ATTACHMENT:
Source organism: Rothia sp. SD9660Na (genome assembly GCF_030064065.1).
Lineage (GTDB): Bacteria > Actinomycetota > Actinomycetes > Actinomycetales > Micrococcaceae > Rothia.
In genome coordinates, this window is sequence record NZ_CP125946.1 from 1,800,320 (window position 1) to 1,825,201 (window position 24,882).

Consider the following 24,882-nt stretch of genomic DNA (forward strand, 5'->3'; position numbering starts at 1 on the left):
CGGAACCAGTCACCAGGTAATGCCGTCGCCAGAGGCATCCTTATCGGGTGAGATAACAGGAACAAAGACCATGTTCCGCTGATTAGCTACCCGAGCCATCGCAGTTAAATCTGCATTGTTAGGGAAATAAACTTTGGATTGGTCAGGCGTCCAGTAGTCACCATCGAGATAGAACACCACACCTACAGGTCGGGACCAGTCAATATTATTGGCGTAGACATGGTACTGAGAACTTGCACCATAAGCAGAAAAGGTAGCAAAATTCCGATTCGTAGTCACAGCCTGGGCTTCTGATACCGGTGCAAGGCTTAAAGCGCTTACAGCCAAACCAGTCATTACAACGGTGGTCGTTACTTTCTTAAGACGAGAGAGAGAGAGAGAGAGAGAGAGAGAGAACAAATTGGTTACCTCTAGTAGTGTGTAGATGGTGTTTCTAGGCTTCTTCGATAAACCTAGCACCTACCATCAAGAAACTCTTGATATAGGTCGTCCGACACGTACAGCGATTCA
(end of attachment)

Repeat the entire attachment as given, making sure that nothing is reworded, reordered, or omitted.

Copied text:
Source organism: Rothia sp. SD9660Na (genome assembly GCF_030064065.1).
Lineage (GTDB): Bacteria > Actinomycetota > Actinomycetes > Actinomycetales > Micrococcaceae > Rothia.
In genome coordinates, this window is sequence record NZ_CP125946.1 from 1,800,320 (window position 1) to 1,825,201 (window position 24,882).

Consider the following 24,882-nt stretch of genomic DNA (forward strand, 5'->3'; position numbering starts at 1 on the left):
CGGAACCAGTCACCAGGTAATGCCGTCGCCAGAGGCATCCTTATCGGGTGAGATAACAGGAACAAAGACCATGTTCCGCTGATTAGCTACCCGAGCCATCGCAGTTAAATCTGCATTGTTAGGGAAATAAACTTTGGATTGGTCAGGCGTCCAGTAGTCACCATCGAGATAGAACACCACACCTACAGGTCGGGACCAGTCAATATTATTGGCGTAGACATGGTACTGAGAACTTGCACCATAAGCAGAAAAGGTAGCAAAATTCCGATTCGTAGTCACAGCCTGGGCTTCTGATACCGGTGCAAGGCTTAAAGCGCTTACAGCCAAACCAGTCATTACAACGGTGGTCGTTACTTTCTTAAGACGAGAGAGAGAGAGAGAGAGAGAGAGAGAGAACAAATTGGTTACCTCTAGTAGTGTGTAGATGGTGTTTCTAGGCTTCTTCGATAAACCTAGCACCTACCATCAAGAAACTCTTGATATAGGTCGTCCGACACGTACAGCGATTCA